Joseph Stalin Biography
As brutal dictators go Joseph Stalin takes some beating, but despite the 20 million plus victims of his iron fisted rule he was also responsible for transforming Russia from an agricultural society to an industrialised force with the technology to make nuclear bombs.
His industrialisation was just in time to see out the end of WWII as the T-34 tank became the nemesis for Adolf Hitler's German army and with production reaching 1,300 per month by 1943 there was a lot of fast moving fire power rolling off the Russian production lines. Such a swift transformation from an agrarian society to an industrialised world power came at a huge cost in human capital as millions were killed as they were forced to work in inhuman conditions and if they refused were arrested and executed.
Stalin did indeed see the bigger picture and he ruthlessly carried out his plan with total disregard for human life and limb. Before the Bolshevik revolution comrade Vladimir Lenin was impressed by the young Stalin and took him under his wing and although the heir apparent to Lenin was Leon Trotsky, Stalin managed to outmanoeuvre Trotsky and his allies after Lenins death and it was not long until the The Red Tsar of the Caucasus established himself as supreme leader of the party.
Pre-revolution he got a taste for Siberian exile for various crimes and political misdemeanours and once he was in power he was to turn the Lenin inspired Gulag into a feared sadistic labour camp that few would ever return from. To consolidate his power Trotsky was banished to Kazakhstan in 1928 and deported one year later, however his exile in Mexico still did not satisfy Stalin who sent an assassin in August 1940 to kill the last of his opponents from the former party's leadership.
If the Gulag's were not bad enough he instigated the "Great Purge" between 1936 and 1938 whereby anyone he perceived to be a potential threat was eliminated, inevitably this saw swathes of the hierarchy of the Red Army and Navy executed whilst the Communist party was to be purged from top to bottom. It didn't stop there as millions more were sent to death camps or simply executed as Stalin and his feared secret police chief Nikolai Yezhov as head of the NKVD saw fit.
In 1939 Uncle Joe even turned on his ally Nikolai Yezhov when he had him arrested and in 1940 summarily executed. Yezhov's replacement as Stalin's secret police chief was Lavrentiy Beria who took torture to a new gruesome level even by Russian standards as the Gulags became industrialised.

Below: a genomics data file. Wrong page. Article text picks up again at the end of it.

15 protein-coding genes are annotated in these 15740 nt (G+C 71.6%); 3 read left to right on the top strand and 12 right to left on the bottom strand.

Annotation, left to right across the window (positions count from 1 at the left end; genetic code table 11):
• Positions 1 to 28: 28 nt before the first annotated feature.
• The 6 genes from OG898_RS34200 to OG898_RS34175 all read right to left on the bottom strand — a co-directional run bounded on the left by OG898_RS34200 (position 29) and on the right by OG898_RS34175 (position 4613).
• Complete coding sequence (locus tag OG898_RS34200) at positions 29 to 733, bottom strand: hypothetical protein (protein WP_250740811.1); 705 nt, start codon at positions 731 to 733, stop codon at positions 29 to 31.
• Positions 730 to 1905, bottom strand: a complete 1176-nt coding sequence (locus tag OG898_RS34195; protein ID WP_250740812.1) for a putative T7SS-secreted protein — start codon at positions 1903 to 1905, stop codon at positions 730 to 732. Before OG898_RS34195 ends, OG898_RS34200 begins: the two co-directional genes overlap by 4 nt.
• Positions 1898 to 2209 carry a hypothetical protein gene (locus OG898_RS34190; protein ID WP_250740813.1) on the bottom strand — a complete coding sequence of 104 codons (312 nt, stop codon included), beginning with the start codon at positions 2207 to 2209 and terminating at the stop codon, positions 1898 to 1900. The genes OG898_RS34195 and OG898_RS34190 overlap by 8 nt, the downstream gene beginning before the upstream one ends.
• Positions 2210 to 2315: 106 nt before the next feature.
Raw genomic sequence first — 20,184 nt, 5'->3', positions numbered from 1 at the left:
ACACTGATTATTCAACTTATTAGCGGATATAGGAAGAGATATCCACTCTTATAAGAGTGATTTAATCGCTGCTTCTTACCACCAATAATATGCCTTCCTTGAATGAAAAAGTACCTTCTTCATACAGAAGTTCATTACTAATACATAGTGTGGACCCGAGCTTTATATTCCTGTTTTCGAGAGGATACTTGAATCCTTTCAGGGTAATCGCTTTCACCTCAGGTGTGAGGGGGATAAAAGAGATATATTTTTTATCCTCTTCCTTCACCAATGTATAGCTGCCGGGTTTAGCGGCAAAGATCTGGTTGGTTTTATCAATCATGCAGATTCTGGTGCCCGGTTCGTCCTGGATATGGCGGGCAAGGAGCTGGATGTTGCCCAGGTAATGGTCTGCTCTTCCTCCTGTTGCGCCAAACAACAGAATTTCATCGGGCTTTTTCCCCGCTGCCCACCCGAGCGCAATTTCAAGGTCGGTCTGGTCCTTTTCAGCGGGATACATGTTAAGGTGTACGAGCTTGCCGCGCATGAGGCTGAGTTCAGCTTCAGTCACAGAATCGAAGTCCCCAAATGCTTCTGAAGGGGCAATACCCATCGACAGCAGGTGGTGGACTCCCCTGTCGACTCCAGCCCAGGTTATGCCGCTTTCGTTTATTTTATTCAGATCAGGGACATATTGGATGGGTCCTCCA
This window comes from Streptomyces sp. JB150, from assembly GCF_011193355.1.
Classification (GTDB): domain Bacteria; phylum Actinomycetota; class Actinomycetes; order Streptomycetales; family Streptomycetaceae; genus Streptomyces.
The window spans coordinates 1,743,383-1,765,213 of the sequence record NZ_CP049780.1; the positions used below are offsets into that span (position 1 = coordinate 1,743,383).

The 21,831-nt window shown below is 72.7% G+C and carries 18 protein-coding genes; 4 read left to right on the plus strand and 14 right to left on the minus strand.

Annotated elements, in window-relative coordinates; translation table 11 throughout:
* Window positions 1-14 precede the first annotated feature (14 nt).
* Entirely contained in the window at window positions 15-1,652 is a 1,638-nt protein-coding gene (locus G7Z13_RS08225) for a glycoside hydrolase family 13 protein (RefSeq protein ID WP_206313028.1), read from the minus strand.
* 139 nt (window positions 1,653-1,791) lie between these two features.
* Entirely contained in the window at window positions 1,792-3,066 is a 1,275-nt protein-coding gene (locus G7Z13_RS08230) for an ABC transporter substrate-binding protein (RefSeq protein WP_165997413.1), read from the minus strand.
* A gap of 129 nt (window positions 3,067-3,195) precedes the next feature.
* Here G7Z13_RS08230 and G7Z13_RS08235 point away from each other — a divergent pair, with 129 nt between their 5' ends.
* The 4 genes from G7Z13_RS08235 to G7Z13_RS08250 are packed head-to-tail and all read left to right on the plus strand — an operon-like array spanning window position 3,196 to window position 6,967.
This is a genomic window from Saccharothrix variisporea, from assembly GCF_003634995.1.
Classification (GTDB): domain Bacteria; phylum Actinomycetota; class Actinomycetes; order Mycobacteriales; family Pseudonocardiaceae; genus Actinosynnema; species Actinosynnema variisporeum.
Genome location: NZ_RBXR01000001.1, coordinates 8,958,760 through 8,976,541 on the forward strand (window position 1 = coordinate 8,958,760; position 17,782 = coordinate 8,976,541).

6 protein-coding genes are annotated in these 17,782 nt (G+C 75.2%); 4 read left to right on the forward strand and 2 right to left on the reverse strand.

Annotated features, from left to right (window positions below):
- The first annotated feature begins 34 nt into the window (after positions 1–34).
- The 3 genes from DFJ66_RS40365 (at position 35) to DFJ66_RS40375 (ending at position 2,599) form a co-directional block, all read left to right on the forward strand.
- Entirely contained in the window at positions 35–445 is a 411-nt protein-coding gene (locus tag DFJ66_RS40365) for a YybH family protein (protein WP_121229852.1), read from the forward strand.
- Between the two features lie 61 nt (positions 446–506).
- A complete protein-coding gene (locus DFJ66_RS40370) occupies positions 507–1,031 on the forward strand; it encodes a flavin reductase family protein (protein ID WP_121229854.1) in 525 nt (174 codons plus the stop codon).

From 1924 until his ultimate demise in 1953, it has been estimated that he was responsible for more deaths than the efforts of the Hitler, Mao Zedong and Pol Pot regimes all combined.
The only unseemly blots on Uncle Joe's dictatorial resume were the two inconvenient nominations for Nobel Peace Prizes in 1945 and 1948 which recognised his endeavour's to end World War II, apart from that, as one of the greatest dictators of the twentieth century he was also good for a one liner, so this is my compilation of 22 of the best Joseph Stalin quotes
Quotes About Joseph Stalin
The Marxist political activist Isaac Deutscher recognised his remarkable achievements by saying:
"He had found Russia working with wooden ploughs and leaving it equipped with atomic piles"
Yugoslavian Communist Milovan Đilas didn't beat about the bush with his description saying:
"In him were joined the senselessness of a Caligula with the refinement of a Borgia and the brutality of a Tsar Ivan the Terrible"
The American diplomat W. Averell Harriman praised his statesmanship whilst enduring the adversity of WWII when he said:
"Stalin was better informed than Roosevelt, more realistic than Churchill, in some ways the most effective of the war leaders"
The Prime Minister of India Jawaharlal Nehru paid this tribute to the Soviet leader:
"The service of Stalin to his people and the peace and in wartime brought him unique glory, and his death wrested from the modern world the personality of exceptional talents and great achievements. The history of Russia and the whole world will bear the imprints of his efforts and achievements"
Sir Alexander Cadogan from the British Foreign Office recalled this tale from the Kremlin in 1942:
"There I found Winston and Stalin, and Molotov who had joined them, sitting with a heavily laden board between them: food of all kinds crowned by a sucking pig, and innumerable bottles. What Stalin made me drink seemed pretty savage"